possible, but let’s play sceptical in this calculation.) If grid electricity
has a carbon footprint of 500 g per kWh(e) then the effective emissions of
this vehicle are 100 g CO2 per km, which is as good as the best fossil cars
(figure 20.9). So I conclude that switching to electric cars is already a good
idea, even before we green our electricity supply.

I live in a cold place. How could I drive an electric car? I demand
power-hungry heating!


The motor of an electric vehicle, when it’s running, will on average use
something like 10 kW, with an efficiency of 90–95%. Some of the lost power,
the other 5–10%, will be dissipated as heat in the motor. Perhaps electric
cars that are going to be used in cold places can be carefully designed so
that this motor-generated heat, which might amount to 250 or 500 W, can
be piped from the motor into the car. That much power would provide
some significant windscreen demisting or body-warming.​

And from page 8: http://www.withouthotair.com/synopsis10.pdf

electric vehicles use ten times less energy: 20 kWh per 100 km or even 6 kWh per 100 km. Electric vehicles are far better than hybrid cars. Today’s hybrid cars, which are typically at best about 30% better than fossil cars, should be viewed as a brief helpful stepping stone on the way to electric vehicles.
Electric energy is coming for vehicles and will make more sense economically. Part of this is likely to be pushed through by legislation to penalize over-consumption for luxury. In 10 years, vehicles will be smaller and drastically more energy efficient.


It is difficult to make a modal shift in transportation but life in a luxury vehicle stuck in traffic is constraining cities growth and leading to more social isolation. These attitudes are changing...slowly. Public and active transportation in Edmonton and across cities in Canada are going to become much more of a viable and economic choice. Slowly, attitudes will change from subsidizing car traffic to charging users what it actually costs society.
 

Thomas Beyer

Senior Forum Member
REIN Member
Indeed. The key word being "Slowly" .. Due to there being no major business case and as such, just coercion through government mandated restrictions, artificial surcharges or extra levies .. Or sheer bribery i.e. subsidies of the rich by the average to lower income folks.

Battery capacity, energy density and recharging for long distance still a major issue before mass adoption can be achieved !
 
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Rickson9

Senior Forum Member
Registered
"The renewables sector employed 8.1 million people in 2015, up five per cent in a year, the report said, while oil and gas lost some 250,000 jobs by the end of 2015. And for the sixth year running, more money was invested worldwide into expanding renewable energy production than into oil and gas production."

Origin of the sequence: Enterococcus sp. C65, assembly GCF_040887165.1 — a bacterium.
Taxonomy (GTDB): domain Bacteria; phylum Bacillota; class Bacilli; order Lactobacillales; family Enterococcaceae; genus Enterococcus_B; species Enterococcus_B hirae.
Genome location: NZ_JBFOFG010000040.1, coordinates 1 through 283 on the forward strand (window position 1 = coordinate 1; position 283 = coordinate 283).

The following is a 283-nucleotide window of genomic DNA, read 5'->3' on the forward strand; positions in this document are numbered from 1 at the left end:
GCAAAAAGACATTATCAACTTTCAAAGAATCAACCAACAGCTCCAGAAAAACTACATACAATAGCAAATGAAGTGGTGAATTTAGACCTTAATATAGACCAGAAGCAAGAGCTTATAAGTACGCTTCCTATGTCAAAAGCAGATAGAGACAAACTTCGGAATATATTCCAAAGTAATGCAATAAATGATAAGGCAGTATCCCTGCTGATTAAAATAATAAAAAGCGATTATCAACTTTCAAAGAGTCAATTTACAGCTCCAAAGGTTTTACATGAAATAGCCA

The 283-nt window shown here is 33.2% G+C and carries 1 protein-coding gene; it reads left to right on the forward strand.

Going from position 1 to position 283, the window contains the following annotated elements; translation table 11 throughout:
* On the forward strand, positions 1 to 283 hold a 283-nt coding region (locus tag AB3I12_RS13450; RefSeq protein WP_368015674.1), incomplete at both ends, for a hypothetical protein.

http://m.huffpost.com/ca/entry/10441636
 

Thomas Beyer

Senior Forum Member
REIN Member
"The renewables sector employed 8.1 million people in 2015, up five per cent in a year, the report said, while oil and gas lost some 250,000 jobs by the end of 2015. And for the sixth year running, more money was invested worldwide into expanding renewable energy production than into oil and gas production."

http://m.huffpost.com/ca/entry/10441636
Conveniently in the low low oil year. It is already up this year worldwide.

Conveniently missing are salaries paid as oil & gas pays on average far higher ( perhaps double ) the salaries.

Conveniently missing is the fact that many countries are not as fortunate as Canada and do not have massive oil and gas reservoir as we do.

Why produce electricity at 25-50 cents with renewables if you can do it with gas at 10 and with coal at 5 in a cold country with ample space and even more CO2 offsetting ( but usually unmentioned ) forests ?

Loads of government services such as hesitates, schools, universities, roads, LBGT support centers or libraries are Lau from Canada's huge taxes and royalties levied onto oil & gas firms. We want to do away with that why ?

Expect a massive pickup in employment in 2017 & 2018.

Another inconvenient truth ...
 
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Rickson9

Senior Forum Member
Registered
"And for the sixth year running..."

Apparently everyone needs to make assumptions about the future. And I love the physical keyboards on smartphones too.
 

Thomas Beyer

Senior Forum Member
REIN Member
Note everything that glitters is gold:

Germany, the 'high priest of this movement, had installed the equivalent of a million barrels of oil a day of renewable capacity, between solar and onshore wind.

"Solar is working at 50,000 a barrels a day and 10 per cent utilisation, wind is at 70,000 barrels a day - 17 per cent utilisation - so that million barrel a day field is working at a 130,000 barrels a day. You cannot replace baseload with intermittent and promise the people it's going to work."

"The Germans were promised this would all be worthwhile because it would reduce carbon dramatically. Yet their carbon emissions per capita are 40 per cent above the UK, France and Italy."

https://notalotofpeopleknowthat.wor...rn-of-dangers-of-relying-on-renewable-energy/
 

Rickson9

Senior Forum Member
Registered